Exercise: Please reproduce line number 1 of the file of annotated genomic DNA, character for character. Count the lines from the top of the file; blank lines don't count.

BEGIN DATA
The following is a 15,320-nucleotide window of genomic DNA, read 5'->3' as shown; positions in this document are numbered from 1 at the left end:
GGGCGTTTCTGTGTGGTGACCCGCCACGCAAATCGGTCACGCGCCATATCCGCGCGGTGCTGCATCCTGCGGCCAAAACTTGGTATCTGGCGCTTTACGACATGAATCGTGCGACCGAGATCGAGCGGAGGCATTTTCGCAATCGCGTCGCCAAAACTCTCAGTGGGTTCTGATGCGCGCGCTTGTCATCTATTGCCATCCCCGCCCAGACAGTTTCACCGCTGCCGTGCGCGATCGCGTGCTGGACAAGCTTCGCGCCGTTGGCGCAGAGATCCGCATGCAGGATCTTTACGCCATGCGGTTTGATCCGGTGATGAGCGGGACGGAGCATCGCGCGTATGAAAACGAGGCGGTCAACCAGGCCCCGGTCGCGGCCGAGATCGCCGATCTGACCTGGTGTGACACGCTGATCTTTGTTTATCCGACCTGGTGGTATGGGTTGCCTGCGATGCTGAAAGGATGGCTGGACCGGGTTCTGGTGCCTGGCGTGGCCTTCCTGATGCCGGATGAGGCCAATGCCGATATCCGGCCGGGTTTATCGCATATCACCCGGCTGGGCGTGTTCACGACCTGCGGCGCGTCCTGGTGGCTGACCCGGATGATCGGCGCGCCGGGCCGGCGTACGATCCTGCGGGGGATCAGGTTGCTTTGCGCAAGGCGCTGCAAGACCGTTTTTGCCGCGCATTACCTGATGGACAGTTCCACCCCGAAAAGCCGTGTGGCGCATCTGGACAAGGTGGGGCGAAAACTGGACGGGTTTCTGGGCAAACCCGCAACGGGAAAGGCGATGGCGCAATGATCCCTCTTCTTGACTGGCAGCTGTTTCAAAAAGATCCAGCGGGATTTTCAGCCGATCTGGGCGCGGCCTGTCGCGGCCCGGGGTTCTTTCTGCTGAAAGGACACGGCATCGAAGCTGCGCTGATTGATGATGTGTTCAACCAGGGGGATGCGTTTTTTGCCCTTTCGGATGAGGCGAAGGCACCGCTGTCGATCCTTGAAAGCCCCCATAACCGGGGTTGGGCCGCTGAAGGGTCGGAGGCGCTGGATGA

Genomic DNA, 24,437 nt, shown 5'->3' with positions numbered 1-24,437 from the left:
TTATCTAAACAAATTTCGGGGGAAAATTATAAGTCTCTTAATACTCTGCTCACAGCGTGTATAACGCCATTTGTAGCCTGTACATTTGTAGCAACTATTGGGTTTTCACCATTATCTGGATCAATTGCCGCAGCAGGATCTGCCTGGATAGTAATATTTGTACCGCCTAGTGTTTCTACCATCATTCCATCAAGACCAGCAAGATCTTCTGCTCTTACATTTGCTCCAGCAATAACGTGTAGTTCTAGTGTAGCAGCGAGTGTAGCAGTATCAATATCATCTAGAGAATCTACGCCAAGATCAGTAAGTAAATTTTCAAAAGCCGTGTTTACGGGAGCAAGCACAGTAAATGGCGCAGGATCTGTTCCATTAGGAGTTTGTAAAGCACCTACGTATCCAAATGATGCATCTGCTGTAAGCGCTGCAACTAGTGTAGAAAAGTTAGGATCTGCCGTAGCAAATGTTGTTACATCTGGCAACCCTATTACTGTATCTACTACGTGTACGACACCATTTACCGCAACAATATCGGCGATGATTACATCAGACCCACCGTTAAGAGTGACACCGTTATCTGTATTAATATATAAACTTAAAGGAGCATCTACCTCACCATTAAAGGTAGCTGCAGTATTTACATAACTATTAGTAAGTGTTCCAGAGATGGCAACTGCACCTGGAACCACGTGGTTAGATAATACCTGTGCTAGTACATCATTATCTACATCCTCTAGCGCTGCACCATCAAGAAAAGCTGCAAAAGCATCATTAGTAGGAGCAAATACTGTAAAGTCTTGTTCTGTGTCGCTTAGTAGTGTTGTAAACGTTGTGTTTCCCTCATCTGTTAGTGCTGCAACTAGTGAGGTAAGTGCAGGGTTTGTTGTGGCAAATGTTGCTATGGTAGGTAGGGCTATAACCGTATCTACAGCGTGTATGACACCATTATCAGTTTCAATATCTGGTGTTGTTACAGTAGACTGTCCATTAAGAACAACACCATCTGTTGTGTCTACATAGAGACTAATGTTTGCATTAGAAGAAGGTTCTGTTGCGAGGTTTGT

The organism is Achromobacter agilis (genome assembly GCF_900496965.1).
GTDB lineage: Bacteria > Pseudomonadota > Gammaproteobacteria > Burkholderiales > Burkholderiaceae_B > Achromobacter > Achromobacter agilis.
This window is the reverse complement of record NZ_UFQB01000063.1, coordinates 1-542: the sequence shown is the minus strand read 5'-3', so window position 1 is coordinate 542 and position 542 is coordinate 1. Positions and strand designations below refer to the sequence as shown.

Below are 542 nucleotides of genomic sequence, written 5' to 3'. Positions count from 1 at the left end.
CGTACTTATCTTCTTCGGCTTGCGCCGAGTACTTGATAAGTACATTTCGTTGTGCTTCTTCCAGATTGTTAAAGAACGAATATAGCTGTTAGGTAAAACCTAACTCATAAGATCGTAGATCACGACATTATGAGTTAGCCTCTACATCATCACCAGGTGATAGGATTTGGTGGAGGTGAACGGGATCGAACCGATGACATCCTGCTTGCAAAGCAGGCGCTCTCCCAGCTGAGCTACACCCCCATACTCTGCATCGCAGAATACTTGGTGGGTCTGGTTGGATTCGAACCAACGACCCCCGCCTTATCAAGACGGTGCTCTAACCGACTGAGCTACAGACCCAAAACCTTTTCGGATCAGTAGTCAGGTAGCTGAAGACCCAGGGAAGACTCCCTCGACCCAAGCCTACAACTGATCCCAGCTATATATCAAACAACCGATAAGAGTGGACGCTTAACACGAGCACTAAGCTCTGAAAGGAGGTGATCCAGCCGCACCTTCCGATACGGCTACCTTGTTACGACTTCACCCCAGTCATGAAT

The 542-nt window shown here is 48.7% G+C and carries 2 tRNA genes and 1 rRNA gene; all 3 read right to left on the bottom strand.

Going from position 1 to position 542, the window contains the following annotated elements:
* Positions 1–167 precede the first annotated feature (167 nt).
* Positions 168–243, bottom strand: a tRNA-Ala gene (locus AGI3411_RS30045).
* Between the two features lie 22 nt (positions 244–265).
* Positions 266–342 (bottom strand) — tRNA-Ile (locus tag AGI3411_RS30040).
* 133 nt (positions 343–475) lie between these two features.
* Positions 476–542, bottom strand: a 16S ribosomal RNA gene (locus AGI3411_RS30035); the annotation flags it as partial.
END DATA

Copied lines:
The following is a 15,320-nucleotide window of genomic DNA, read 5'->3' as shown; positions in this document are numbered from 1 at the left end: